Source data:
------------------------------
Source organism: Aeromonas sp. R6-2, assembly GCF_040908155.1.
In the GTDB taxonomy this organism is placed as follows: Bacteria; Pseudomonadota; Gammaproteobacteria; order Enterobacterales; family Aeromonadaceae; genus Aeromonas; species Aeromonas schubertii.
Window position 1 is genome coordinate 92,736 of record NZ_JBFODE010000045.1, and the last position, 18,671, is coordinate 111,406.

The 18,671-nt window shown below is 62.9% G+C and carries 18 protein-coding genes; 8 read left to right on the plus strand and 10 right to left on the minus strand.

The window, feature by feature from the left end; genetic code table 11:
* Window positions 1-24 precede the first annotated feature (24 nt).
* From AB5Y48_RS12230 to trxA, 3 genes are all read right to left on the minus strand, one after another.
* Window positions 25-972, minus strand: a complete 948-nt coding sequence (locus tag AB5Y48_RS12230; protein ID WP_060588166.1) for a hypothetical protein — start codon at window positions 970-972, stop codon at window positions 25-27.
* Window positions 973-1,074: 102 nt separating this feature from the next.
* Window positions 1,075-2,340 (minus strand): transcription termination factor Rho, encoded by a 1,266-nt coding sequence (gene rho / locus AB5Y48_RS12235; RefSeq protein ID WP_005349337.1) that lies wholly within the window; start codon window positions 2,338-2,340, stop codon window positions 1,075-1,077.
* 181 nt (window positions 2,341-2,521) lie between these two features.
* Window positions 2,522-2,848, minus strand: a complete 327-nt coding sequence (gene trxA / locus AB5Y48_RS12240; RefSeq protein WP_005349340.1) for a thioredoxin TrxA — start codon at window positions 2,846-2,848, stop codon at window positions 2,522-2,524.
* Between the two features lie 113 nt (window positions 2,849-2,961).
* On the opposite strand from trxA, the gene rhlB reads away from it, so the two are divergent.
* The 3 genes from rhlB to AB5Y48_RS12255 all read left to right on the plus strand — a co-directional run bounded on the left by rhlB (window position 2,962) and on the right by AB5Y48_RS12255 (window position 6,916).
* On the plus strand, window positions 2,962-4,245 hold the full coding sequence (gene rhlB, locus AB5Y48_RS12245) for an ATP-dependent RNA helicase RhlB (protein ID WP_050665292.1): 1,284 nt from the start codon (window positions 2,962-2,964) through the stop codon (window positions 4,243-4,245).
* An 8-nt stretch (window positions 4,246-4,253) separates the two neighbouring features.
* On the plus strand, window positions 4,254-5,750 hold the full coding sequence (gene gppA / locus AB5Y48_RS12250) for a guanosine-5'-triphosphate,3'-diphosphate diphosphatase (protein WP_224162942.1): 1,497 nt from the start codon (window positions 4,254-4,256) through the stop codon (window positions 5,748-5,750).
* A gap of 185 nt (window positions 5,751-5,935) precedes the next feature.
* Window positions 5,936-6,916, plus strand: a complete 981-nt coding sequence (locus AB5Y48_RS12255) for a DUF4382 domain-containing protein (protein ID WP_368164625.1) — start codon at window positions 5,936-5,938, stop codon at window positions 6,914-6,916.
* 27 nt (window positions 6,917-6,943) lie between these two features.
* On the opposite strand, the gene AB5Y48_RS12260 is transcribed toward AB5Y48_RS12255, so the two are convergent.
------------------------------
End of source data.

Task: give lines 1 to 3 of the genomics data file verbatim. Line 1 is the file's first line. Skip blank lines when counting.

Source organism: Aeromonas sp. R6-2, assembly GCF_040908155.1.
In the GTDB taxonomy this organism is placed as follows: Bacteria; Pseudomonadota; Gammaproteobacteria; order Enterobacterales; family Aeromonadaceae; genus Aeromonas; species Aeromonas schubertii.
Window position 1 is genome coordinate 92,736 of record NZ_JBFODE010000045.1, and the last position, 18,671, is coordinate 111,406.